WESTFIELD – Richard Alan Laiho (“Ric”) (1948-2024) passed away on February 1st, 2024. He was born in Ware, Massachusetts on March 7th, 1948. Ric attended local schools and graduated from Westfield Trade School in 1966.
He enlisted in the Marine Corps and left for basic training at Parris Island a few weeks after graduation. In February 1967, Ric deployed to Viet Nam as part of the 3rd Battalion, 9th Regiment, Kilo Company, 3rd Division. During his deployment, the 3rd Division was stationed a few miles south of the Demilitarized Zone (“DMZ”) in Quang Tri Province near the border of North Viet Nam. Throughout 1967, Ric’s unit participated in intense combat, including action on Hills 861, and 881 North & South in the run up to the 1968 siege of Khe Sanh. In May 1967, Ric was awarded the Purple Heart after sustaining significant wounds during Operation Hickory. Ric was treated in a field hospital for approximately four weeks and then returned to combat. He was awarded his second and third Purple Hearts on September 20th, and September 25th, 1967 after suffering wounds at Con Thien (“The Hill of Angels”). After combat duty in Viet Nam, Sgt. Laiho’s final duty station was at Kaneohe Marine Base on Oahu. In his off time, he learned to surf and visited other islands. He also attended concerts at the Honolulu Bowl where he saw The Cream, Led Zeppelin, Iron Butterfly, The Doors, and Jimi Hendrix opening for The Monkees.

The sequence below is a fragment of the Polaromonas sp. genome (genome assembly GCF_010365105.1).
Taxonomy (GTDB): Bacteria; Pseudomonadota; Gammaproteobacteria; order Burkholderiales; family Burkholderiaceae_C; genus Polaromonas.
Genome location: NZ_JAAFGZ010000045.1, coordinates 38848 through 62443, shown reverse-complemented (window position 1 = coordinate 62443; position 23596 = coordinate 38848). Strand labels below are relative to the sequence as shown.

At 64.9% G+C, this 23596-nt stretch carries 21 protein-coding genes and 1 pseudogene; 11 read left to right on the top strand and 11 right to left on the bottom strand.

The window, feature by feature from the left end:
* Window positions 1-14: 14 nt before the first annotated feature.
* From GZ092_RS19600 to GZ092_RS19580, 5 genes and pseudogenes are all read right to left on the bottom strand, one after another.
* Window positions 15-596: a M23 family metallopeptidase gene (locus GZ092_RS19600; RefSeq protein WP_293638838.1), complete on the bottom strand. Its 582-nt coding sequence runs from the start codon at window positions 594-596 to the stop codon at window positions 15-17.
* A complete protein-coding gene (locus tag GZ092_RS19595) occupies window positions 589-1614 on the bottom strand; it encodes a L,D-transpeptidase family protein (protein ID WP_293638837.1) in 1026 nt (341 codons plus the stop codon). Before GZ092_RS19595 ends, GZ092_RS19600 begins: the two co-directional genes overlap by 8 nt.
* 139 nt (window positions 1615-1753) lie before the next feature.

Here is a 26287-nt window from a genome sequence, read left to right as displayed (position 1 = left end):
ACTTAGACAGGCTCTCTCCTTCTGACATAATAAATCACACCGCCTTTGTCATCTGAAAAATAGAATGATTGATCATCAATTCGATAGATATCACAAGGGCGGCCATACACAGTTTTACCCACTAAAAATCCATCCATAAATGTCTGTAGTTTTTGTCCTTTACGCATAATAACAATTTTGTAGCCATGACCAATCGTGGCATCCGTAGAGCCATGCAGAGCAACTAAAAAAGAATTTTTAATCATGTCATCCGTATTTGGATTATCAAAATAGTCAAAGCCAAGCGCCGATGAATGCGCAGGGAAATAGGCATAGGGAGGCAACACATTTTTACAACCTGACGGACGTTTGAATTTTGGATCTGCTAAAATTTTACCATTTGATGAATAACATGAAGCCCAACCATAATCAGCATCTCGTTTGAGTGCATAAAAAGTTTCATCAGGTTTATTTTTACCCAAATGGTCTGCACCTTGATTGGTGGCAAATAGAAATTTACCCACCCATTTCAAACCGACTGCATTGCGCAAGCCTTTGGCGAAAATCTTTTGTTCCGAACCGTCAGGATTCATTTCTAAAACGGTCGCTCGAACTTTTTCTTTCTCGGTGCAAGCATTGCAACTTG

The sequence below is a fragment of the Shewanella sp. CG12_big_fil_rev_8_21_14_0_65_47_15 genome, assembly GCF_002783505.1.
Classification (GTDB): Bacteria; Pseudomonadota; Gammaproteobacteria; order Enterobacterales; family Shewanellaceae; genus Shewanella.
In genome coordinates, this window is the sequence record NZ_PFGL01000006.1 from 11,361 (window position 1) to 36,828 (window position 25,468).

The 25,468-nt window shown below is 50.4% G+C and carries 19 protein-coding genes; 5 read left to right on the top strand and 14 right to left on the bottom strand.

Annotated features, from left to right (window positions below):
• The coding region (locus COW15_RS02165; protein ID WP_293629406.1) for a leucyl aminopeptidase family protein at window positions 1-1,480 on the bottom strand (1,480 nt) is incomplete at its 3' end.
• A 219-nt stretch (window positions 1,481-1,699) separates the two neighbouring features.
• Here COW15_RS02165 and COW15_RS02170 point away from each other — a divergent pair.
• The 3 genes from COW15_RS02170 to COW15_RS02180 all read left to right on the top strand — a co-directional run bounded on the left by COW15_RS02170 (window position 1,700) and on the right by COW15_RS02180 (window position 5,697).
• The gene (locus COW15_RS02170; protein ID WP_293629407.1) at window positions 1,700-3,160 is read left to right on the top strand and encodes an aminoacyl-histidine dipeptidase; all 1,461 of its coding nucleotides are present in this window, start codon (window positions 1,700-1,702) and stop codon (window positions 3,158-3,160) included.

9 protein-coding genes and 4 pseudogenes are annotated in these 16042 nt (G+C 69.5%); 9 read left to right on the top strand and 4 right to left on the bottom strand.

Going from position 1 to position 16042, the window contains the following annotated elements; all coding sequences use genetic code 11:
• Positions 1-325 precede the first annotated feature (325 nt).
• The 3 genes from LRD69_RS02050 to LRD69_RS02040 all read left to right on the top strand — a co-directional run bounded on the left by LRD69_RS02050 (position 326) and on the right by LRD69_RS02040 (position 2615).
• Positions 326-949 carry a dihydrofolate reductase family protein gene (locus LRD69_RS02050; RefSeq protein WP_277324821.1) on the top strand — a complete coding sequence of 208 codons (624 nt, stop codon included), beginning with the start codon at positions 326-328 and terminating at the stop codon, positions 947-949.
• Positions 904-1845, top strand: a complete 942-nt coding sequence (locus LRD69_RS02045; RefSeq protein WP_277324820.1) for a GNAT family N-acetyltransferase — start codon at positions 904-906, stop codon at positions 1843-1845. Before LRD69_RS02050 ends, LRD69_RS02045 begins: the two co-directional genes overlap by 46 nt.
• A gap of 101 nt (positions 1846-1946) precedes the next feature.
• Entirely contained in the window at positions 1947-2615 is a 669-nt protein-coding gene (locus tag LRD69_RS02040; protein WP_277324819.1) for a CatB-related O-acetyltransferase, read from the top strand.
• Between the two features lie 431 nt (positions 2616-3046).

Ric was Honorably Discharged from the Marine Corps effective January 1970. Upon his return to civilian life Ric became a father in January 1971 when his son Richard Patrick was born. Ric also resumed his enjoyment of hunting and fishing. Ric hunted extensively in Potter County, Pennsylvania. He especially loved traveling to Alaska where he hunted more than thirty times.
Ric was predeceased by his grandparents Gladys and Edwin Wirstrom and Frank and Aino Laiho, his parents Shirlie (Aldrich) and Reino Laiho, his beloved brother Randy Laiho, his nephew Michael Laiho, and his close friend and comrade Kermit Labelle with whom he served in Viet Nam.
He is survived by his family and friends who loved him, understood his wit, and appreciated him for the honorable, quiet, unassuming man that he was. He will be sorely missed. Rest easy, Marine.
Arrangements are under the direction of the Firtion Adams Funeral Service, 76 Broad Street, Westfield, MA 01085. www.firtionadams.com